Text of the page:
The production team were in the middle of bottling, when Antoine, our winemaker, saw something small and dark scuttle into the corner of the winery out of the corner of his eye. The team downed tools to investigate and uncovered not spiders as initially thought, but a small family of beetles.
After capturing them all carefully and releasing them unharmed in the garden we decided to do a little bit of research into these rather beautiful creatures. Initially we thought they were female stag beetles, but after a thorough google search we found that they were in fact a species of beetle called a Cockchafer - more commonly known as the May bug!
Apparently the Cockchafer was once abundant throughout Europe, particularly in rural areas as they feed primarily on oak leaves and conifer needles. However as the use of pesticides grew in the 20th Century, the beetles were virtually eradicated. Recently, they have started to make a reappearance in those rural areas that employ sustainable farming practices with minimal use of pesticides - like we do here at Hambledon.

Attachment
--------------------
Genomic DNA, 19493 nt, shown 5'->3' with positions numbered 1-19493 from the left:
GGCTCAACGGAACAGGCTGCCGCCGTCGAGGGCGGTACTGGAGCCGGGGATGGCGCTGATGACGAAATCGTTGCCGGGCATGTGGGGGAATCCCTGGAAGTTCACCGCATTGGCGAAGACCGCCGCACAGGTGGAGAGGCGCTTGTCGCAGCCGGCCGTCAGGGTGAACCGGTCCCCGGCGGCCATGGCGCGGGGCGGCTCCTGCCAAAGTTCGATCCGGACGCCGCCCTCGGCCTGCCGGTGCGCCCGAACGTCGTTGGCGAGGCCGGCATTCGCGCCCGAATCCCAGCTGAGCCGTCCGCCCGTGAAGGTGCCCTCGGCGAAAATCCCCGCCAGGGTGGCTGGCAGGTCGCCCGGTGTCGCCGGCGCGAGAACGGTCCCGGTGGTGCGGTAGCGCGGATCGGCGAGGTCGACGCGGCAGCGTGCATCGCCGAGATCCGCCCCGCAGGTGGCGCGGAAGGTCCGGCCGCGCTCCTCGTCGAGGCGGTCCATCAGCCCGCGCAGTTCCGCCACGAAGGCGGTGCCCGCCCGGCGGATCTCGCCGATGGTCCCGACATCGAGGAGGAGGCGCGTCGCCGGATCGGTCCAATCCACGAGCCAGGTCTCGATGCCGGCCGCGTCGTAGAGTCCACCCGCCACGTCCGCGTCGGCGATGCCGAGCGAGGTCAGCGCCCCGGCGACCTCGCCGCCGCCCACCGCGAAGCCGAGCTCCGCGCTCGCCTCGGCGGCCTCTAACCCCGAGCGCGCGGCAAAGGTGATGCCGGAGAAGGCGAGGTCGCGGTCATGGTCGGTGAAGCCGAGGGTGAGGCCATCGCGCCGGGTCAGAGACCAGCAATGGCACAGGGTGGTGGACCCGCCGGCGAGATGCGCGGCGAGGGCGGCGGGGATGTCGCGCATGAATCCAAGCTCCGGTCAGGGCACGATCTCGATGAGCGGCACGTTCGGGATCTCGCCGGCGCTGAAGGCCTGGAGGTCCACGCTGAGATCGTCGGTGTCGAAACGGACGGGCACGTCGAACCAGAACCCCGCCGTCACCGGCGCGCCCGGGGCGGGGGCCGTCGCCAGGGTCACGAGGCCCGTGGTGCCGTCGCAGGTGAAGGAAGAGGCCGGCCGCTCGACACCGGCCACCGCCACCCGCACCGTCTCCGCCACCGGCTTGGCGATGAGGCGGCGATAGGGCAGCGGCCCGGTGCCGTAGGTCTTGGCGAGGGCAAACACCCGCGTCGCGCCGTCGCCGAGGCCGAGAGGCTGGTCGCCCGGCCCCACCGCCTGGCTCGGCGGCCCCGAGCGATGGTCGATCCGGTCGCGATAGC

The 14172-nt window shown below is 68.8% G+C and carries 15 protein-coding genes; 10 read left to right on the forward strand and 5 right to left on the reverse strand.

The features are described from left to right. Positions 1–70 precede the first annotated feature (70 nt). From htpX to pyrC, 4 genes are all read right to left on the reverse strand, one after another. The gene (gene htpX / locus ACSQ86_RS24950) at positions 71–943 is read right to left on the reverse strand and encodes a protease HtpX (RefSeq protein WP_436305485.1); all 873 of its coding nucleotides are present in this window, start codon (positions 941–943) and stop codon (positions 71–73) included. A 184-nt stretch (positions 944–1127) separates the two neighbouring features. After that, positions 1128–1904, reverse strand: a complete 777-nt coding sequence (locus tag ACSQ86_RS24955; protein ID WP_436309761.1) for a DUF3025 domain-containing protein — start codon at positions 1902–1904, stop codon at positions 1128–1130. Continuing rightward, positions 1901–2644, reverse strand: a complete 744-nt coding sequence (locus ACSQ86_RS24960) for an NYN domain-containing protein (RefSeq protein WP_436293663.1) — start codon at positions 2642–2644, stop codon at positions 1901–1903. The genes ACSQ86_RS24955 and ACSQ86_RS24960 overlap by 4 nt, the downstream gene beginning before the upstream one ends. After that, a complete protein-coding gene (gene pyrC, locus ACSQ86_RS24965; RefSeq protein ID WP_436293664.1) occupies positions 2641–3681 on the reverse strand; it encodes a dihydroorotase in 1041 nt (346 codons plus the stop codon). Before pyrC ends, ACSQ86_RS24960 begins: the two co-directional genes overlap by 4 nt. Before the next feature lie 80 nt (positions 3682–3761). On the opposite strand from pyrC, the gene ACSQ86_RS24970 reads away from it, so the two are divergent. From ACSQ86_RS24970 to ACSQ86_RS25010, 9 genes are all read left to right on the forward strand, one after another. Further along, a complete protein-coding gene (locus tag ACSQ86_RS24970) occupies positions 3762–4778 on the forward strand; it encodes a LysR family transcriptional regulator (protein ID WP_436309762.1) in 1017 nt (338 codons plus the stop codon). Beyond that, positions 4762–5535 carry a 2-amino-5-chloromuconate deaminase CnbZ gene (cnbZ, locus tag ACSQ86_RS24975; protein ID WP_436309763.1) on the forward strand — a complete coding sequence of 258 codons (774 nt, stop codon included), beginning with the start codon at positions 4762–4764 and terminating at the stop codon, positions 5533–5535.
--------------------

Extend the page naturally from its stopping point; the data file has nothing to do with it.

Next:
Apparently in some parts of France and Germany in the 19th century Cockchafers were considered to be quite a delicacy! A 19th century French recipe for cockchafer soup reads: "roast one pound of cockchafers without wings and legs in sizzling butter, then cook them in a chicken soup, add some veal liver and serve with chives on toast". We asked Antoine if he'd like to have a go at making this in honour of his ancestry, but he declined.....